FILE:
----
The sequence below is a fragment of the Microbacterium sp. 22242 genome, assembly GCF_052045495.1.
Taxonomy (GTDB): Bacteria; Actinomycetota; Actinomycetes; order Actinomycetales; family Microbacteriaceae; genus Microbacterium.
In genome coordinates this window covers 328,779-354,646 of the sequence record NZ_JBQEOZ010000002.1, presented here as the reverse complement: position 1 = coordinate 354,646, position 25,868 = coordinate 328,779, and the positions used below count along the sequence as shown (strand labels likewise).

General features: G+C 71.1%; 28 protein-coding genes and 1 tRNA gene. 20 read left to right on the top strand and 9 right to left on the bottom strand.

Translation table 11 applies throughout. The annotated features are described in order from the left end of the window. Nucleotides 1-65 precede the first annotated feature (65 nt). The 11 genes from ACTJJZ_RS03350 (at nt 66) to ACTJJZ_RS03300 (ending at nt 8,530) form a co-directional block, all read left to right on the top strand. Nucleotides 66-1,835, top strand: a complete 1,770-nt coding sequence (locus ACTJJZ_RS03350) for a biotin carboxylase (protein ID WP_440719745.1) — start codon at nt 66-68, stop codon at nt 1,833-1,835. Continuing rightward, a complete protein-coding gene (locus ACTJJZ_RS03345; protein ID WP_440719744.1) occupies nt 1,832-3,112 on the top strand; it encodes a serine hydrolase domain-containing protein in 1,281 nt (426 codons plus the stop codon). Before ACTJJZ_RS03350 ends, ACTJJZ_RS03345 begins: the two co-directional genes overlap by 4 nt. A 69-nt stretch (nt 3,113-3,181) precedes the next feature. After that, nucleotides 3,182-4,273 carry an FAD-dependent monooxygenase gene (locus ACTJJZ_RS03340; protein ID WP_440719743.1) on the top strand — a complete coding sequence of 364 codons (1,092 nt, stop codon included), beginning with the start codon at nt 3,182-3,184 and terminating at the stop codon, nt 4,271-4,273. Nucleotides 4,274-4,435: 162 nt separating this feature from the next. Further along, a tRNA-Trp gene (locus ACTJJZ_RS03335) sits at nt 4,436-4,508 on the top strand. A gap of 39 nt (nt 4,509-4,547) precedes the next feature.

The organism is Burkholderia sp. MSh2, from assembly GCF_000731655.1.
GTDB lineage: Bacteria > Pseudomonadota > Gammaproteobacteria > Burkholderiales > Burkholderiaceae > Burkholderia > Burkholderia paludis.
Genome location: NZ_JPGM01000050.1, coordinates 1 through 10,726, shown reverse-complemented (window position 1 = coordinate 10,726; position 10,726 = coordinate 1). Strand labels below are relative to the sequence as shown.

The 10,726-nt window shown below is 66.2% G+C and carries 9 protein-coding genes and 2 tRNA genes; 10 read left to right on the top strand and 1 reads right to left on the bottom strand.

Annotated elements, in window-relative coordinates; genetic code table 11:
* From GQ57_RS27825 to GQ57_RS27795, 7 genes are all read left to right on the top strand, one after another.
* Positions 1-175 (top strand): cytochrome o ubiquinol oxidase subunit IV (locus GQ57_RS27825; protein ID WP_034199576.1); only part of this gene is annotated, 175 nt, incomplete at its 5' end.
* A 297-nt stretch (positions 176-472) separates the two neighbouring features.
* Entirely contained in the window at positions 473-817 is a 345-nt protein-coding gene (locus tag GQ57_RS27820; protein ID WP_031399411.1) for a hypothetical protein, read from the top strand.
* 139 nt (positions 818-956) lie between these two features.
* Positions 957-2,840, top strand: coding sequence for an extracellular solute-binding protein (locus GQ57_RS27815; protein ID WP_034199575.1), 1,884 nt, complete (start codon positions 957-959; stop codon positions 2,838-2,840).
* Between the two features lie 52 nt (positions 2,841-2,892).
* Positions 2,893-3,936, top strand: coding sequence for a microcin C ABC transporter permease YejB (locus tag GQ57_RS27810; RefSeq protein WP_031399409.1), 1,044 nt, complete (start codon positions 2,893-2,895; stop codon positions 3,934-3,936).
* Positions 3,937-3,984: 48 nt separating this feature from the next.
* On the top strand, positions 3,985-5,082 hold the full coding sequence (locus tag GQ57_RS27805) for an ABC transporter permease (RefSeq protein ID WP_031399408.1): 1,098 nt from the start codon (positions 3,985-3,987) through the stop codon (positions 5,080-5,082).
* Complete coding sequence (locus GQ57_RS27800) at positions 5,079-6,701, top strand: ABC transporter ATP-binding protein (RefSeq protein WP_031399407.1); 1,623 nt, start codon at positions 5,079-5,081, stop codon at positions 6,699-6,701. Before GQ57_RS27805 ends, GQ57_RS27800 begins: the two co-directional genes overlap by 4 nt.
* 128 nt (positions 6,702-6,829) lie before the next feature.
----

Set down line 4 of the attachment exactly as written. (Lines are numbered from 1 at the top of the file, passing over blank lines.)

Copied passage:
General features: G+C 71.1%; 28 protein-coding genes and 1 tRNA gene. 20 read left to right on the top strand and 9 right to left on the bottom strand.